Day One Evaluation Results: November 30, 2011 + What went well? ● ● ● ● ● ● ● ● ● ● ● ● ● ● ● ● ● ● ● ● ● ● ● ● ● ● ● ● ● ● ● People are sharing great information! Good opportunity for interaction Excellent use of assets in the room Excellent, excellent facilitation! Good design, facilitation and explanation of open space Intros/meeting 6 others Local food providers with intentionality about recycling Good mix of participants Love swarm idea and approach Leslie is GREAT! Networking and intermingling of diverse peoples/professions/etc. Good food Overall good planning Motivating, good group of people Great informal networking Lots of good “mini-presentations” Myriad opportunities for conversation leading to collaborations, new ideas, projects, etc. Great networking, good people Breakout sessions were fantastic – good number of people per group, good topic areas Networking possibilities Lots of ideas / brainstorming Learning about models that exist already Great overview of activities in Williamson Great opportunities for connecting the dots Local buy-in from Mayor and other key players The quick moving of it all was great! Facilitator was great Excellent representation of diverse organizations Good job pulling lunch together! Great job bringing in a variety of expertise from outside WV Discussions, collaboration, topics, expertise ● ● ● ● ● ● ● ● ● ● ● ● ● ● ● ● ● ● ● Δ What would you change? It may be important to consider 1:1 follow-up sessions with the experts in the room. Distributed generation – no mention of Solar Williamson Maybe more specific process for goal setting Small group breakouts were good, but design of getting to actionable project was unrealistic Lots of questions about scope of CASE (is it Mingo? 2-3 counties? WV/KY? Central Appalachia?) Room was too cold in the afternoon Commitments need to be before lunch People are still unclear on what CASE is trying to do, exactly We need to be leery of “outsiders” lecturing “locals” Need more locals Hard to hear conversations in groups More mini-breaks List of attendees and organizations beforehand so folks can peruse with contact information Higher screen for viewing in the back Too many facilitators in the breakouts Warmer room would have been appreciated More coffee! Not enough time to do (planning for) two (projects) per session Very institutional space (fluorescent lights, white tile floors, etc.) less conducive than more “natural” space (sunlight, etc.) Too many presentations at lunch Very cold in meeting room Start the day with explanation of day’s objectives Facilitator should try/attempt to keep discussions on topic More breaks Temperature was chilly Facilitation in small groups – some seem to be lectures more than discussions The 80 min session was great, but went long Just have 1 facilitator for each breakout, and ensure that they understand the role of a facilitator Difficult to arrive at action items with mostly “idea” people and few “doers” or locals in breakout groups. I felt uncertain about what end goal we were working towards. I noticed facilitators / local project organizers dominated the breakouts because others weren’t as informed – they felt like presentations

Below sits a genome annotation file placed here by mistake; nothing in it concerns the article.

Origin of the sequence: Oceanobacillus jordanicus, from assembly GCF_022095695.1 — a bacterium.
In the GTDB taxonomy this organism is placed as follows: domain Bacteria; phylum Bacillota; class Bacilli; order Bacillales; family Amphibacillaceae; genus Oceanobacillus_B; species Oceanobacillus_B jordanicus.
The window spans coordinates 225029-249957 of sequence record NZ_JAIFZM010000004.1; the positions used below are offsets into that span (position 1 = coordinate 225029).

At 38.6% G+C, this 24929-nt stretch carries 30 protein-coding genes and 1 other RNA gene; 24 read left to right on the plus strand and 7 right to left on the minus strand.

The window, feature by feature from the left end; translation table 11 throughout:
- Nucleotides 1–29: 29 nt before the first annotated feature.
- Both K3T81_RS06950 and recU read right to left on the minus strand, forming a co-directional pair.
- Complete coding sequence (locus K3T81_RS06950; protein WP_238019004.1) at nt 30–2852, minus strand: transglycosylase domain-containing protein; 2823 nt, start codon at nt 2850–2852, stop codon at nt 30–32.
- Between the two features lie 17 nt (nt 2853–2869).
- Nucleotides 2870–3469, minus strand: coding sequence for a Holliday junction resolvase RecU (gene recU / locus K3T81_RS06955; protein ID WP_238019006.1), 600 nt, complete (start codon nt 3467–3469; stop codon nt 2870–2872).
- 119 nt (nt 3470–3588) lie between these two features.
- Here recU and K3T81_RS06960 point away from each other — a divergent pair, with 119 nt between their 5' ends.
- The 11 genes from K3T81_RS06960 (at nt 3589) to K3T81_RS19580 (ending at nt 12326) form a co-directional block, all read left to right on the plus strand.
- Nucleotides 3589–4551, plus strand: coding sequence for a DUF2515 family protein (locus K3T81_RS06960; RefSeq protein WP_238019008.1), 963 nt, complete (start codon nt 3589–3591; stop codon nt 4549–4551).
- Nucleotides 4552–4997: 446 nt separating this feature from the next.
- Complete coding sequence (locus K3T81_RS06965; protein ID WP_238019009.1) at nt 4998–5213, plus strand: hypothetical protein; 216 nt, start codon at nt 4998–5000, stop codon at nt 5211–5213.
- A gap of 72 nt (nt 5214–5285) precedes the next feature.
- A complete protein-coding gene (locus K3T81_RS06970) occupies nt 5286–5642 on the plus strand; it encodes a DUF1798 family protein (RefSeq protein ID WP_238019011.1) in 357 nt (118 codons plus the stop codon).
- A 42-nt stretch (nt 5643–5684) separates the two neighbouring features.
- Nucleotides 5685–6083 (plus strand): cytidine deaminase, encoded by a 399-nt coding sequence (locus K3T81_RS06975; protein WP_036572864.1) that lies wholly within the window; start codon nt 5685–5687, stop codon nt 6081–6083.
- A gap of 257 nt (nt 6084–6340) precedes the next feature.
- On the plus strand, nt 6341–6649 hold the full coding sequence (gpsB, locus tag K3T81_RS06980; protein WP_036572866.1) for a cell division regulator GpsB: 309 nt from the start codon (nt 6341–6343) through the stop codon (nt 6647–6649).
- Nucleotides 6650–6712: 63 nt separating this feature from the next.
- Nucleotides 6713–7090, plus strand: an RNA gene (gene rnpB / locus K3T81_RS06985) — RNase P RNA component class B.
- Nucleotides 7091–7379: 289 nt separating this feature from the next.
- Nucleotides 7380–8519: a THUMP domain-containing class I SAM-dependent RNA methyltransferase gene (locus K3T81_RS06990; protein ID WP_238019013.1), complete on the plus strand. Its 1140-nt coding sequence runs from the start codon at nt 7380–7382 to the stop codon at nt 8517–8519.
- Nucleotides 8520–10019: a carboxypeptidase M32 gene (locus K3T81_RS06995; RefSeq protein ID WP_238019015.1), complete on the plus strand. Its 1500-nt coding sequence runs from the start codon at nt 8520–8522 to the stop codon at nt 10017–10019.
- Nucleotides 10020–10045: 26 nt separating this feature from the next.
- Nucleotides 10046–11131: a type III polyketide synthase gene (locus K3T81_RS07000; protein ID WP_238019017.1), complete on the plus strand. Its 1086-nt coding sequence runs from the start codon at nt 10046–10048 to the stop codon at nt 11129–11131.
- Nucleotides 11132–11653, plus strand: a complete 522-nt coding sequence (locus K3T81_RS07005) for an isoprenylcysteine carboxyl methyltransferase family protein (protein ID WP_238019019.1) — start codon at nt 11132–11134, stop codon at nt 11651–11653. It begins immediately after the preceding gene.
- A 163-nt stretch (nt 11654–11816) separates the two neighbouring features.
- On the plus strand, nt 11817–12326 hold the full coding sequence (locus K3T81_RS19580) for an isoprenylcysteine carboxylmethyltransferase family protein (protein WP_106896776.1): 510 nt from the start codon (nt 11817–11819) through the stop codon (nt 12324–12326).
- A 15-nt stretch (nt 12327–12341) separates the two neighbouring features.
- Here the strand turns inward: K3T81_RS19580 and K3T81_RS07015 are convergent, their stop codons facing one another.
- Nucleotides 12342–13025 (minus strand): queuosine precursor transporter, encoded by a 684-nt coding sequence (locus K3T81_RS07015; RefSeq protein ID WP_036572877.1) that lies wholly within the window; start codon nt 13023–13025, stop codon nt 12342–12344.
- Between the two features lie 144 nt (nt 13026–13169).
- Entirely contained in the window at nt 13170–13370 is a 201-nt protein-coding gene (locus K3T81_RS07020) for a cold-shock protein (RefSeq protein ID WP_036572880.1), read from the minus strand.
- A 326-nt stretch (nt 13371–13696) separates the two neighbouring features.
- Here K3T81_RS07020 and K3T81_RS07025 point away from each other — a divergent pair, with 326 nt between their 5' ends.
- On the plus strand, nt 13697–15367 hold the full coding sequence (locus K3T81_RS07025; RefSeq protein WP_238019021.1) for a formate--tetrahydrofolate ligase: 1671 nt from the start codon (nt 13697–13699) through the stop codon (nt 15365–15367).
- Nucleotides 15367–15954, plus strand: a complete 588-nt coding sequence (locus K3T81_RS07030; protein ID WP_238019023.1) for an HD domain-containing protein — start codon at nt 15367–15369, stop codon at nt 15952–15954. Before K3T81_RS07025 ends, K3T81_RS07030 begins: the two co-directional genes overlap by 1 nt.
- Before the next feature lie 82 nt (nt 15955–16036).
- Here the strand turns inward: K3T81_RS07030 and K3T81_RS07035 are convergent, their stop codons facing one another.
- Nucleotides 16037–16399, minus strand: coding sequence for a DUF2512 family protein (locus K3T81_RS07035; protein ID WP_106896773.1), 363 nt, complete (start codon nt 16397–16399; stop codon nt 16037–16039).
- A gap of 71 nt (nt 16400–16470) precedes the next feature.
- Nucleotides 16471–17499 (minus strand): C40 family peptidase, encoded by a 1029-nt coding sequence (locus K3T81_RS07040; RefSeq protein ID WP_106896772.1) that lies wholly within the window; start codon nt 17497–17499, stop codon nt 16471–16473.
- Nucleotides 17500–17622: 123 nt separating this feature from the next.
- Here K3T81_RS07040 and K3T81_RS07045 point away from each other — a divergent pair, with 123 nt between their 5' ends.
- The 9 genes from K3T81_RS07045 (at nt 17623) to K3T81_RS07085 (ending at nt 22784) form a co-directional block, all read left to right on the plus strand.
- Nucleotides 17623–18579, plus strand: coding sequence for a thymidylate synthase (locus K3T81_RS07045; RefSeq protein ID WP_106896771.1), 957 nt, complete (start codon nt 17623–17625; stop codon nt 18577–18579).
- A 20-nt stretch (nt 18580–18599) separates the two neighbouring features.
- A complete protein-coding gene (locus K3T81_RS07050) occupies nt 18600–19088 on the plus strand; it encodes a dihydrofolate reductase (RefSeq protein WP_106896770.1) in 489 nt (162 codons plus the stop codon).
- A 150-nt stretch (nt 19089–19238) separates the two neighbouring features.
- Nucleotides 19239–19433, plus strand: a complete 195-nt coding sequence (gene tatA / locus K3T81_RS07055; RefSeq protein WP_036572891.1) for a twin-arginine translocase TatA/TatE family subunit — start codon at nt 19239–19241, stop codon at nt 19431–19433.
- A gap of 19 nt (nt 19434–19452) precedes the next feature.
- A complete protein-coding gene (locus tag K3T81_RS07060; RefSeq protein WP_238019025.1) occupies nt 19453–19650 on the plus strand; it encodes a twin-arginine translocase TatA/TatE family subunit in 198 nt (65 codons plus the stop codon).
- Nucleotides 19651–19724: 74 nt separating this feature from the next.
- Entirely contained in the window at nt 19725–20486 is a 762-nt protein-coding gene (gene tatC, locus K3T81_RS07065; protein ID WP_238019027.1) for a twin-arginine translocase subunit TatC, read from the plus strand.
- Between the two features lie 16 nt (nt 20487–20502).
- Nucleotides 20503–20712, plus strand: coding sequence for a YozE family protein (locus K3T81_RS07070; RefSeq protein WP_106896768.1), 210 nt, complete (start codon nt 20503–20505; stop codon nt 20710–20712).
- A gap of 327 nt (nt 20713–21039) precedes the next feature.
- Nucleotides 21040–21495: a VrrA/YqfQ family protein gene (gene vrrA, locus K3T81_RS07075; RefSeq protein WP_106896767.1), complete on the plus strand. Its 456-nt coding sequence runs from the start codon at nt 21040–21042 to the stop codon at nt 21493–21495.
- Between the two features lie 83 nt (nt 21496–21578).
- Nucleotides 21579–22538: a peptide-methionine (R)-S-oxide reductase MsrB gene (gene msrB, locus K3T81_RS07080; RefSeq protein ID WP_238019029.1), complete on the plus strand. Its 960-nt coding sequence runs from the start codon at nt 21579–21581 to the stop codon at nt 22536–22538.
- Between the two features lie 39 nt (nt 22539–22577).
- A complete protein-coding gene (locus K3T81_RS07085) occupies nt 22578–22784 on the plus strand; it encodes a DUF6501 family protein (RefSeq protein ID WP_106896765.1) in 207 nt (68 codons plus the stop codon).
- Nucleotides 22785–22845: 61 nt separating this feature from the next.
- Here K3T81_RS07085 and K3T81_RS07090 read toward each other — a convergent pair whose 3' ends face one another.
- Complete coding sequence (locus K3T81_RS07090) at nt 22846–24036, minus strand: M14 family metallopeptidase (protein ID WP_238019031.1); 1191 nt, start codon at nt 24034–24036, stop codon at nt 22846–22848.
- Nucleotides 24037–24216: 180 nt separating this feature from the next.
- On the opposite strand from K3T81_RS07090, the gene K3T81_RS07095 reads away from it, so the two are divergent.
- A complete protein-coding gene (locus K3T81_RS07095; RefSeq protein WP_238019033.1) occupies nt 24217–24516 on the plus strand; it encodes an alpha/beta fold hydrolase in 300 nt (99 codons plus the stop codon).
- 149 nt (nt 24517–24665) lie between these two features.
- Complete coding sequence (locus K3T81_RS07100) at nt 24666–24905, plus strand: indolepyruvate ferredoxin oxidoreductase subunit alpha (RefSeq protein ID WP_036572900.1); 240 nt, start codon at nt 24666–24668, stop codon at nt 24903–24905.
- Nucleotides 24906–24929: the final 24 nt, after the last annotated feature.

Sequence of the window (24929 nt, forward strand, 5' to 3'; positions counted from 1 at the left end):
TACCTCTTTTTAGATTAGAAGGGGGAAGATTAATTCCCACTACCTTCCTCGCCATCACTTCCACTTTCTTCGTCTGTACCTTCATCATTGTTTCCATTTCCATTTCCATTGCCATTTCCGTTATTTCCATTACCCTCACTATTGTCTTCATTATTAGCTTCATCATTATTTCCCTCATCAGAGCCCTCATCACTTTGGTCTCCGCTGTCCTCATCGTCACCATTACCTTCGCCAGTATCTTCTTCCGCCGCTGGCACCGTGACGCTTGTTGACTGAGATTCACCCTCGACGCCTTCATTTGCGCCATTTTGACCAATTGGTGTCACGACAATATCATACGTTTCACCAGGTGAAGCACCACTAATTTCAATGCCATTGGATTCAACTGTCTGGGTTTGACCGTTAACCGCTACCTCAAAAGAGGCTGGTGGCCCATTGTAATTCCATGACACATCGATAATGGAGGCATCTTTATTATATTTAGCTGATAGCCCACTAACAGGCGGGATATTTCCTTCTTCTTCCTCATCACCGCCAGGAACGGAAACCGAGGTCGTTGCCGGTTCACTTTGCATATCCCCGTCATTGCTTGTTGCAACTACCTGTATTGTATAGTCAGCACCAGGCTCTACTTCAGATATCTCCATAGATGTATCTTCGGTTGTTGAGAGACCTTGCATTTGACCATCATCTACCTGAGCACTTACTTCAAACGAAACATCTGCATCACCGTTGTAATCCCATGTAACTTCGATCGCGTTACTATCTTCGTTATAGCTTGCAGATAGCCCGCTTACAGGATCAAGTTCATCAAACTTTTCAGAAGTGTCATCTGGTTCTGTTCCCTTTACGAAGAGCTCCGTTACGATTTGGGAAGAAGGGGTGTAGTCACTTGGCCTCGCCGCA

● ● ● ● ● ● ● ● ● ●

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Appendix B
Day Two Evaluation Results: December 1, 2011 + What went well? ● ● ● ● ● ● ● ● ● ● ● ● ● ● ● ● ● ● ● ● ● ● ● ● ● ● ● ● ● Facilitator was one of the best I’ve been involved with Fabulous crowd People were stimulated by the activity and discussion at first Great networking Great facilitation Fantastic and inspirational presentations at start of the day Nice to have small group discussions about yesterday’s topical breakouts Focusing in on the scope and specific projects to be pursued over next year Love meeting was in Williamson Love diversity Leslie did great job More networking Good facilitating / guiding discussion Speakers Flexibility to meet needs of those involved Very adaptable process More clear on expectations and plans Timeline discussion Connecting to CEO Accelerator is great! Lots of participation / brainstorming More breaks Great experts to set the framework Models of what is happening locally and in other areas Great to interact with several different small groups Glad we went over everything that was worked on yesterday Good outside presenters Again, I enjoyed the quick pace of the meeting. The opportunity to network during dinner was incredible. Great group of people. ● ● ● ● ● ● ● ● ● ● ● ● ● ● ● ● ● ● ● ● ● Δ What would you change? Steering committee was not committed in final round The two day meeting was too long for a first meeting People are confused about the purpose of CASE as a network upon leaving Need more state and federal participation to overcome obstacles (I think they were invited but did not attend) Room is still cold (although I now understand that the heating system is still undergoing upgrades) More clear, cohesive structure and organization to the flow of presentations Too few local people Notifications go out sooner, and thought given to who should have been invited Less focus on specific details and more on support forces Morning probably was too loose and long CASE steering committee needed to be in the room during the next steps planning More breaks needed Steering committee not fully represented at end of conference – most important part Chilly Site visit to see some of the on-the-ground work The end went too long for something so uncertain No time for questions or dialogue with those outside presenters Too much for one day Folks left early More breaks As CASE is intended to be a network, breaks are important